Once your processes are in place, you’ve essentially multiplied the organization’s ability to perform the work in your absence. With effective processes, your time can be spent on bigger picture issues for the business.
If you are constantly being pulled into the operations of the business, you are stuck working “in the business”, when you really need to get to a place of working “on the business”.
Lack of Delegation
We get it – you’re the owner, of course you know best! Delegating can feel like a waste of time when you know you’re going to have to end up doing it anyways. But failing to delegate tasks causes unhealthy dynamics throughout the organization.
First, you feel stressed because your to-do list is out of control. This also means that you can’t get to other important tasks – business strategy, planning, critical thinking – since you are consumed with the everyday matters.
Lack of delegations is also unhealthy for your employees. They are missing important opportunities to develop new skills and take on more responsibilities, both which lead to lower levels of engagement and productivity. Many of the tasks you find routine and boring, someone else in the organization likely would find the task new and exciting.
While you spend time feeling overwhelmed by tasks that seem they must be done by you, an employee may be feeling stagnant and would love to try their hand at one of your tasks. Delegation can be one of the scariest things as a business owner, but trust us, it really is imperative to growing a business that can run without you.
Leadership guru John Maxwell provides this rule of thumb – if you can delegate a task to someone who is 80% as effective as you are, then you need to delegate the task. Try this approach:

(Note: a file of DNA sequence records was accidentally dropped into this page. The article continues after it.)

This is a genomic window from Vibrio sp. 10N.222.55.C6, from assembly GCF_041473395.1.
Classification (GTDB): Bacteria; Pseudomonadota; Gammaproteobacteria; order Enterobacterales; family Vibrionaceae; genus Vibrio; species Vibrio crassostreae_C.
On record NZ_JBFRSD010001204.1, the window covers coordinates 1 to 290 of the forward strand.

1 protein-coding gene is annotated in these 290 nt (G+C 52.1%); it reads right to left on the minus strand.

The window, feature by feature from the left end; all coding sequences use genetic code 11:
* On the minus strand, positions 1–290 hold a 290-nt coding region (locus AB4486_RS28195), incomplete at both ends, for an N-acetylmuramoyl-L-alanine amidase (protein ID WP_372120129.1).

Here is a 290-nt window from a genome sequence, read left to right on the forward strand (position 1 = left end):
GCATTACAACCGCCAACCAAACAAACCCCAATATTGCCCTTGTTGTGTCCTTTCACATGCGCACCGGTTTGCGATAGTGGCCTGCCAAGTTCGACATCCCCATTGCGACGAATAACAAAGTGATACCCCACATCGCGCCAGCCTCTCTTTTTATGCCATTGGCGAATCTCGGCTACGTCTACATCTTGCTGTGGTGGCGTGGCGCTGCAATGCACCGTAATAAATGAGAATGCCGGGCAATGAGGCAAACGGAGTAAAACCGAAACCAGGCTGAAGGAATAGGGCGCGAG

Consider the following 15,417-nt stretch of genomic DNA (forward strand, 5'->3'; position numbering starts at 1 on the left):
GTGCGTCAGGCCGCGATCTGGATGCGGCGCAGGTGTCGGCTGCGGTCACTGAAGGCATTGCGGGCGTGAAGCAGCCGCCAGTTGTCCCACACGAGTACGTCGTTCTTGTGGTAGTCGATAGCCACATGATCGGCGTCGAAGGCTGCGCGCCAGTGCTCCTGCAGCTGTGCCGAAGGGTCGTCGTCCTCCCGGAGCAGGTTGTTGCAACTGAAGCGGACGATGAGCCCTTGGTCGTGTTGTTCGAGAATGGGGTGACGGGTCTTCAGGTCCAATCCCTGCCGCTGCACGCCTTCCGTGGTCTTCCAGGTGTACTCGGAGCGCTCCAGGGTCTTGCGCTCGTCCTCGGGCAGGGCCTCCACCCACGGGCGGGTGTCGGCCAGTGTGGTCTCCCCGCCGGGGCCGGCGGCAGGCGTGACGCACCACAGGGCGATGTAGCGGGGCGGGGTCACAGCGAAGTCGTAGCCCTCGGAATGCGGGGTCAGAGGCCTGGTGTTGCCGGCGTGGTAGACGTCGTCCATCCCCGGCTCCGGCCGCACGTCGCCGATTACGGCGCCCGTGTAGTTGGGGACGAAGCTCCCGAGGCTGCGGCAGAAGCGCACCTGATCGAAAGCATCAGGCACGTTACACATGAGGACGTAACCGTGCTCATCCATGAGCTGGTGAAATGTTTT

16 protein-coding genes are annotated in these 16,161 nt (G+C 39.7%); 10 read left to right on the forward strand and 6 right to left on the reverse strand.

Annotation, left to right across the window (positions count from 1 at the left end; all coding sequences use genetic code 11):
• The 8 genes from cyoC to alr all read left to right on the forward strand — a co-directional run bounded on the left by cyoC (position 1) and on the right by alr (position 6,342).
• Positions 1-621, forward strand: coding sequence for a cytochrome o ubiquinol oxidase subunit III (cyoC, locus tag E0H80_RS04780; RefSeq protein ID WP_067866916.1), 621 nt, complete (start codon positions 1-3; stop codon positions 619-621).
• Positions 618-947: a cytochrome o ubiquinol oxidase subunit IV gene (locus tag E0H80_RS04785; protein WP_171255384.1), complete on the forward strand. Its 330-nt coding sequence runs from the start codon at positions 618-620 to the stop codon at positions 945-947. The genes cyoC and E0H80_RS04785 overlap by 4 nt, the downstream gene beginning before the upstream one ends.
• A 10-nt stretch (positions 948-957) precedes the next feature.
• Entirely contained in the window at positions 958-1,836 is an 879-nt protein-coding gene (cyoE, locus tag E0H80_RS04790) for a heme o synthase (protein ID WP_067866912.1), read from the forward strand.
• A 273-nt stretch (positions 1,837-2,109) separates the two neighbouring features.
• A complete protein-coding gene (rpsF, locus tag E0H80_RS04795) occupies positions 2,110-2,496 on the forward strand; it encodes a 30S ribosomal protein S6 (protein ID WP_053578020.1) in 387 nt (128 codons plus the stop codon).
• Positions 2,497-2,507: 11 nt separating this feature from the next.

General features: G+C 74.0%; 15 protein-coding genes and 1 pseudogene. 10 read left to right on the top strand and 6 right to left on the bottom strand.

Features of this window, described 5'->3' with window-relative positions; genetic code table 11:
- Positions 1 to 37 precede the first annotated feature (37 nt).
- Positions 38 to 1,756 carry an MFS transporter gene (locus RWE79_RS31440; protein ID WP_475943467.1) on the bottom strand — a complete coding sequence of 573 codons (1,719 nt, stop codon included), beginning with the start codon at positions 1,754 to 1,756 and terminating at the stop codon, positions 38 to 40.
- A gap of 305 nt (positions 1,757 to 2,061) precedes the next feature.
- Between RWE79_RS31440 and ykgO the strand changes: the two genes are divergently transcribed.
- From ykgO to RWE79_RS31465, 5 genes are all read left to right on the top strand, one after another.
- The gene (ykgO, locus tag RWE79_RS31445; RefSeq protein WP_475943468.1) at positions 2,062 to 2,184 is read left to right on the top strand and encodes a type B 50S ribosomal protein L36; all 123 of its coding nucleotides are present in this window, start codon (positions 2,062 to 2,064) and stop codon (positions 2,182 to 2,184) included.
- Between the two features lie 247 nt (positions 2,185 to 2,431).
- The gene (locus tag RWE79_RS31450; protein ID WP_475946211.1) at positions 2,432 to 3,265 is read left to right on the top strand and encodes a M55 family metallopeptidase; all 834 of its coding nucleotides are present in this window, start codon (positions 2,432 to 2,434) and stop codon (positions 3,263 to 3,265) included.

a. Identify a task that you currently do at least a few times a month
b. Decide who in your organization can perform the task at 80% of your level once they are trained on doing the task
c. Let the person know the importance of the task and how it will save you time, which helps the company be healthier. Explain how they will benefit from learning how to do the task.
d. Have the person watch you perform the task and share your insights
e. Watch the person do the task, provide guidance, and answer any questions
f. Have the person do the task by themselves and you review the results; make sure to let them know to come to you with any questions
g. Periodically check the quality of the results for the next few times
Now just think, every time that task is completed by your employee you have reclaimed that time and can use it for a more valuable purpose.
The best way to test the progress you are making on creating a more independent organization is to take time off – an afternoon or morning at the start, then a full day, then a couple of days, and finally a week or more. Consciously see how the organization does in your absence. Each time you take time off you will identify gaps in the organization – where values need to be clearer, where processes need to be expanded, and where additional delegation is needed.
Over time, you will stop asking yourself “Why can’t my business run without me?” and begin asking yourself “What am I going to do with all my freedom?”
Remember that if your business can’t run without you, it won’t grow beyond you.
Article originally appeared here.